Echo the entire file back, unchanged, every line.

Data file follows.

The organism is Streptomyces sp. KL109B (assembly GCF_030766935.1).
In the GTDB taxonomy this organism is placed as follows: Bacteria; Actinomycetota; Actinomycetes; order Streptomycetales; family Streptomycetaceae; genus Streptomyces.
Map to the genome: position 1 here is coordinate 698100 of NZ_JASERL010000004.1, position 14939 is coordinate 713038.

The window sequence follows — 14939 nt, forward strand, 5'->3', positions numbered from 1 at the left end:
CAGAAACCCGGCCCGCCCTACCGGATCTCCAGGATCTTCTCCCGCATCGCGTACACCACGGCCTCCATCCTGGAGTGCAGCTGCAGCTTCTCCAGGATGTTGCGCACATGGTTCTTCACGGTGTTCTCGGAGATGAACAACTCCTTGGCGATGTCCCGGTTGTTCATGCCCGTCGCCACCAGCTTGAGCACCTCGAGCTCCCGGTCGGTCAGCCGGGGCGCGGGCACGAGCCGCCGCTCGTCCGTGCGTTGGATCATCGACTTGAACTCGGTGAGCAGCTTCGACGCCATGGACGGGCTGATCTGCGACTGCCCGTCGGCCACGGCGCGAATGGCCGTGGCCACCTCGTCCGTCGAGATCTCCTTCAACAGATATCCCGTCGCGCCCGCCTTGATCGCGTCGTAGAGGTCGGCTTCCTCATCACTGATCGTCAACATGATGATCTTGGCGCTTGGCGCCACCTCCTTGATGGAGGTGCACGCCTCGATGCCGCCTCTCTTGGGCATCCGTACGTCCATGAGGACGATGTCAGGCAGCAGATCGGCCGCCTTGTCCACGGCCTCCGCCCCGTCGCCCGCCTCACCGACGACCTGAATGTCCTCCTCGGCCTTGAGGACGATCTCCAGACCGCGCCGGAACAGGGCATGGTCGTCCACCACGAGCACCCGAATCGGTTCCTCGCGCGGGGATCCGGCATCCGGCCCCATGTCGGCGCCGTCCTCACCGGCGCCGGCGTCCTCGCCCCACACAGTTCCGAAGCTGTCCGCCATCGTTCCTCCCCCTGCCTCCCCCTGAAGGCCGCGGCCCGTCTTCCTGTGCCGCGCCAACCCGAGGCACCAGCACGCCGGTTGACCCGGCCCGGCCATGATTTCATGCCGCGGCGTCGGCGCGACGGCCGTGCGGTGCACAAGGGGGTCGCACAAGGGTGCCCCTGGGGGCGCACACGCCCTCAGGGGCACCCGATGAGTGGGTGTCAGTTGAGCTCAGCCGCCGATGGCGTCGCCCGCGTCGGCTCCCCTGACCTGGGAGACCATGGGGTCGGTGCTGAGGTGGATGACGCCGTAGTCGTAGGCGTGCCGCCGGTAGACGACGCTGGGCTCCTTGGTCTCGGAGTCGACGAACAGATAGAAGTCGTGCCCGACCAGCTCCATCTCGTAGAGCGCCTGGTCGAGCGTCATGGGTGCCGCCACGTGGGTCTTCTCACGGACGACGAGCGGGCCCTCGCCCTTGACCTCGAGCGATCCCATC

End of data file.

The organism is Streptomyces sp. KL109B (assembly GCF_030766935.1).
In the GTDB taxonomy this organism is placed as follows: Bacteria; Actinomycetota; Actinomycetes; order Streptomycetales; family Streptomycetaceae; genus Streptomyces.
Map to the genome: position 1 here is coordinate 698100 of NZ_JASERL010000004.1, position 14939 is coordinate 713038.

The window sequence follows — 14939 nt, forward strand, 5'->3', positions numbered from 1 at the left end:
CAGAAACCCGGCCCGCCCTACCGGATCTCCAGGATCTTCTCCCGCATCGCGTACACCACGGCCTCCATCCTGGAGTGCAGCTGCAGCTTCTCCAGGATGTTGCGCACATGGTTCTTCACGGTGTTCTCGGAGATGAACAACTCCTTGGCGATGTCCCGGTTGTTCATGCCCGTCGCCACCAGCTTGAGCACCTCGAGCTCCCGGTCGGTCAGCCGGGGCGCGGGCACGAGCCGCCGCTCGTCCGTGCGTTGGATCATCGACTTGAACTCGGTGAGCAGCTTCGACGCCATGGACGGGCTGATCTGCGACTGCCCGTCGGCCACGGCGCGAATGGCCGTGGCCACCTCGTCCGTCGAGATCTCCTTCAACAGATATCCCGTCGCGCCCGCCTTGATCGCGTCGTAGAGGTCGGCTTCCTCATCACTGATCGTCAACATGATGATCTTGGCGCTTGGCGCCACCTCCTTGATGGAGGTGCACGCCTCGATGCCGCCTCTCTTGGGCATCCGTACGTCCATGAGGACGATGTCAGGCAGCAGATCGGCCGCCTTGTCCACGGCCTCCGCCCCGTCGCCCGCCTCACCGACGACCTGAATGTCCTCCTCGGCCTTGAGGACGATCTCCAGACCGCGCCGGAACAGGGCATGGTCGTCCACCACGAGCACCCGAATCGGTTCCTCGCGCGGGGATCCGGCATCCGGCCCCATGTCGGCGCCGTCCTCACCGGCGCCGGCGTCCTCGCCCCACACAGTTCCGAAGCTGTCCGCCATCGTTCCTCCCCCTGCCTCCCCCTGAAGGCCGCGGCCCGTCTTCCTGTGCCGCGCCAACCCGAGGCACCAGCACGCCGGTTGACCCGGCCCGGCCATGATTTCATGCCGCGGCGTCGGCGCGACGGCCGTGCGGTGCACAAGGGGGTCGCACAAGGGTGCCCCTGGGGGCGCACACGCCCTCAGGGGCACCCGATGAGTGGGTGTCAGTTGAGCTCAGCCGCCGATGGCGTCGCCCGCGTCGGCTCCCCTGACCTGGGAGACCATGGGGTCGGTGCTGAGGTGGATGACGCCGTAGTCGTAGGCGTGCCGCCGGTAGACGACGCTGGGCTCCTTGGTCTCGGAGTCGACGAACAGATAGAAGTCGTGCCCGACCAGCTCCATCTCGTAGAGCGCCTGGTCGAGCGTCATGGGTGCCGCCACGTGGGTCTTCTCACGGACGACGAGCGGGCCCTCGCCCTTGACCTCGAGCGATCCCATC